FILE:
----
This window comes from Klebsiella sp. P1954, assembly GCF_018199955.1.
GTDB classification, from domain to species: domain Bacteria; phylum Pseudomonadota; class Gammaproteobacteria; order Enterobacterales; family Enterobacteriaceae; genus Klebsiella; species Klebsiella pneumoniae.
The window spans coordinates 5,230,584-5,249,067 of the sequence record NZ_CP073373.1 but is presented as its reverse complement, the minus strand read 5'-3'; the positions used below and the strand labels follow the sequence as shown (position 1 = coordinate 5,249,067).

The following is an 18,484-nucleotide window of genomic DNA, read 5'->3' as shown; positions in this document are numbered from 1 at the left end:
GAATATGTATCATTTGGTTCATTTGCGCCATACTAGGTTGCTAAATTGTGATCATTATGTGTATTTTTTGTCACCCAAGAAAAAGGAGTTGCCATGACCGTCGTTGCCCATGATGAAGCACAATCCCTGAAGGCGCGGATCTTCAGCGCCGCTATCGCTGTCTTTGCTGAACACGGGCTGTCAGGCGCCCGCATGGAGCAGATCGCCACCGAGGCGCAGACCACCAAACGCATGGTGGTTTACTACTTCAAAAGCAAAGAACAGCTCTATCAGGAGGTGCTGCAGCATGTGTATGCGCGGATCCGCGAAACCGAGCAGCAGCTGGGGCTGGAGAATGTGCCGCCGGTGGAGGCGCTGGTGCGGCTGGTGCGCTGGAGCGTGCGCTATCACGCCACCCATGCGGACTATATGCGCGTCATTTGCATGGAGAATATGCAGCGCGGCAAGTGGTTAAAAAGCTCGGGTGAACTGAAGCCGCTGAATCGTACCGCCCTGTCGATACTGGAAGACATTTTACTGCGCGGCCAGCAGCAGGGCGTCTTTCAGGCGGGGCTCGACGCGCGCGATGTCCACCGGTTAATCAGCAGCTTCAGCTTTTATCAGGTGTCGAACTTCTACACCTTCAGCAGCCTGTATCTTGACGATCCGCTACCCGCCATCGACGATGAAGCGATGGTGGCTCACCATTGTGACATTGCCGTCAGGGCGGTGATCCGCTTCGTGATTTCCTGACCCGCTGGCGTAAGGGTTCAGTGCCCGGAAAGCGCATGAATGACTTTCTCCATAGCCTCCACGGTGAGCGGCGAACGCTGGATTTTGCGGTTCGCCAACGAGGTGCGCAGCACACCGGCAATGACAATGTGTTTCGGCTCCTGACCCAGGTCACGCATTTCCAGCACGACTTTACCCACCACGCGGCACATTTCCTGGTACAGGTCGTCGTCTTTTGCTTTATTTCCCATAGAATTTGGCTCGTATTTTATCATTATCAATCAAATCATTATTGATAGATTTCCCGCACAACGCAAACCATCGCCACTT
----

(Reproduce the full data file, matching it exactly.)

This window comes from Klebsiella sp. P1954, assembly GCF_018199955.1.
GTDB classification, from domain to species: domain Bacteria; phylum Pseudomonadota; class Gammaproteobacteria; order Enterobacterales; family Enterobacteriaceae; genus Klebsiella; species Klebsiella pneumoniae.
The window spans coordinates 5,230,584-5,249,067 of the sequence record NZ_CP073373.1 but is presented as its reverse complement, the minus strand read 5'-3'; the positions used below and the strand labels follow the sequence as shown (position 1 = coordinate 5,249,067).

The following is an 18,484-nucleotide window of genomic DNA, read 5'->3' as shown; positions in this document are numbered from 1 at the left end:
GAATATGTATCATTTGGTTCATTTGCGCCATACTAGGTTGCTAAATTGTGATCATTATGTGTATTTTTTGTCACCCAAGAAAAAGGAGTTGCCATGACCGTCGTTGCCCATGATGAAGCACAATCCCTGAAGGCGCGGATCTTCAGCGCCGCTATCGCTGTCTTTGCTGAACACGGGCTGTCAGGCGCCCGCATGGAGCAGATCGCCACCGAGGCGCAGACCACCAAACGCATGGTGGTTTACTACTTCAAAAGCAAAGAACAGCTCTATCAGGAGGTGCTGCAGCATGTGTATGCGCGGATCCGCGAAACCGAGCAGCAGCTGGGGCTGGAGAATGTGCCGCCGGTGGAGGCGCTGGTGCGGCTGGTGCGCTGGAGCGTGCGCTATCACGCCACCCATGCGGACTATATGCGCGTCATTTGCATGGAGAATATGCAGCGCGGCAAGTGGTTAAAAAGCTCGGGTGAACTGAAGCCGCTGAATCGTACCGCCCTGTCGATACTGGAAGACATTTTACTGCGCGGCCAGCAGCAGGGCGTCTTTCAGGCGGGGCTCGACGCGCGCGATGTCCACCGGTTAATCAGCAGCTTCAGCTTTTATCAGGTGTCGAACTTCTACACCTTCAGCAGCCTGTATCTTGACGATCCGCTACCCGCCATCGACGATGAAGCGATGGTGGCTCACCATTGTGACATTGCCGTCAGGGCGGTGATCCGCTTCGTGATTTCCTGACCCGCTGGCGTAAGGGTTCAGTGCCCGGAAAGCGCATGAATGACTTTCTCCATAGCCTCCACGGTGAGCGGCGAACGCTGGATTTTGCGGTTCGCCAACGAGGTGCGCAGCACACCGGCAATGACAATGTGTTTCGGCTCCTGACCCAGGTCACGCATTTCCAGCACGACTTTACCCACCACGCGGCACATTTCCTGGTACAGGTCGTCGTCTTTTGCTTTATTTCCCATAGAATTTGGCTCGTATTTTATCATTATCAATCAAATCATTATTGATAGATTTCCCGCACAACGCAAACCATCGCCACTT